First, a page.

> > enough to hit the knobs). With maybe 1000 miles on city street I am just seeing the first sign
    > > of wear on the rear tire, and the front still has the molding ridge.
    > >
    > > One flat in that time- a shard of metal that went straight in. It put a small hole in the tube
    > > while 3-4 mm was still sticking out and hitting the road on each revolution until I stopped from
    > > the noise of the metal. I have a good sense that a lesser built tire would have been seriously
    > > sliced open.
    > >
    > > On the road I can keep the pressure high- 60-80. Very smooth and nice ride. Off-road, drop the
    > > pressure to 40 or less and I have a semi-slick that is fine on gravel.
    > >
    > > It's a heavy tire- 700 grams. So far I consider it bombproof, so the weight is worth it, and
    > > once it is rolling the ride is nice. I think I
    >
    > I have about 10,000Km of touring on my old Conti Town and Country MTB tyres. I have had a couple
    > of flats in grass from those "tank trap" four prong thorns and pinch flats when running low
    > pressure in sand and rock mixtures (in Australia not NZ). No ordinary tyres can withstand those
    > thorns and pinch flats can't be blamed on the tyres. Some of those flats were on my wifes bike
    > which also has about 10000 Km on her Contis. The sidewalls are now looking ugly from the sun. They
    > are very heavy also.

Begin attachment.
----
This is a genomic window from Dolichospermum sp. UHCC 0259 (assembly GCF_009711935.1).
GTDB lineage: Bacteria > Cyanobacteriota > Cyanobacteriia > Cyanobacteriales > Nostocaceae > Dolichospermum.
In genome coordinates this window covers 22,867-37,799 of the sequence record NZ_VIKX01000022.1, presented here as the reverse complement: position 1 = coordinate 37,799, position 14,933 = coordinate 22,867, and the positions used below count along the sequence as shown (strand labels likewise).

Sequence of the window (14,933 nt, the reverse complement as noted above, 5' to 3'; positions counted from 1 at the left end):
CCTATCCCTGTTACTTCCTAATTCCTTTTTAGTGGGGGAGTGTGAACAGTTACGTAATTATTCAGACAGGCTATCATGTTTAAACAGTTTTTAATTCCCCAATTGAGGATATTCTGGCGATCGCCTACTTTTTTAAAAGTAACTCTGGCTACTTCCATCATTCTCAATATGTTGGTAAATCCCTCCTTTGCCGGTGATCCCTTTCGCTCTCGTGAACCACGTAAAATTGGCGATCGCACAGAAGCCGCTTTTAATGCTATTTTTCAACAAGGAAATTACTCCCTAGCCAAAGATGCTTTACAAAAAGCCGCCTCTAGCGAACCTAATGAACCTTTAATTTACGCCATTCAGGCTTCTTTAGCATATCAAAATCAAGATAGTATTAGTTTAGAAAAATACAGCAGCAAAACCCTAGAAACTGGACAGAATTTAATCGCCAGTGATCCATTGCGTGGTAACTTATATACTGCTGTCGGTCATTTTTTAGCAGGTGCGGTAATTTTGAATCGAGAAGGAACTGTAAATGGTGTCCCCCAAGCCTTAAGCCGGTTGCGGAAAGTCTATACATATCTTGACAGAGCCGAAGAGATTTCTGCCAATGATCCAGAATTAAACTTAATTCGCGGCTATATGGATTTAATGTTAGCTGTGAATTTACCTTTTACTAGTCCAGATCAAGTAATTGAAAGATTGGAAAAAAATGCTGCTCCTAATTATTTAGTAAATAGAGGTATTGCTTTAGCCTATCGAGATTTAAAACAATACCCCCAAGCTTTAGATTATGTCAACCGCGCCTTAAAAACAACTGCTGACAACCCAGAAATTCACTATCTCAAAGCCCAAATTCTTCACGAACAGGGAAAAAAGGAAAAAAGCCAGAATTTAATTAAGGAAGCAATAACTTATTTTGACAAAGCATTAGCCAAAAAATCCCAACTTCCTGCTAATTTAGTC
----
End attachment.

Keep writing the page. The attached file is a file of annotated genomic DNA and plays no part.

>
    > We used touring bikes in NZ last year - just the south island and nearly all sealed roads. The
    > Conti Top Touring 32's had zero punctures for the 1500Km trip and had about 7000Km on each when we
    > started. (rotated front to back at least once). They are dead finally.
     
  5. "Dan Daniel" wrote:

    > Look into the Continental Travel Contact tires. 26 x 1.75. Nice thick center smooth patch, side
    > knobs that I don't notice on the road (even serious turns- don't believe that I have tilted enough
    > to hit the knobs).

    I'm currently running a Conti Top Touring 2000 (TT) on the front and a Conti Travel Contact (TC) on
    the rear (both 26 x 1.75). I regularly lean enough to make the TC's side knobs sing - but the grip
    remains excellent.

    The TC is rated at 85 psi, and the TT at only 56 psi. I realise that these tend to be conservative
    ratings, but that's what I run them at.

    I've read stories about sidewall failures on the TTs. One bloke said that they should be inflated to
    90 psi (recommended 56 psi, remember), then told us about his sidewall blow-out, and then went on to
    reinforce his recommendation for 90 psi. I was astounded.

    The TCs have Kevlar reinforcing for the tread and sidewall, making them much superior for touring in
    my opinion.

    > With maybe 1000 miles on city street I am just seeing the first sign of wear on the rear tire, and
    > the front still has the molding ridge.

    My TT has done 7,100 km and the TC 3,000 km. There's no appreciable wear on either, and the only
    problem has been a single puncture on the TC from a fine wire (a "Michelin wire").

    John
     
  6. Anna Levine

    Anna Levine Guest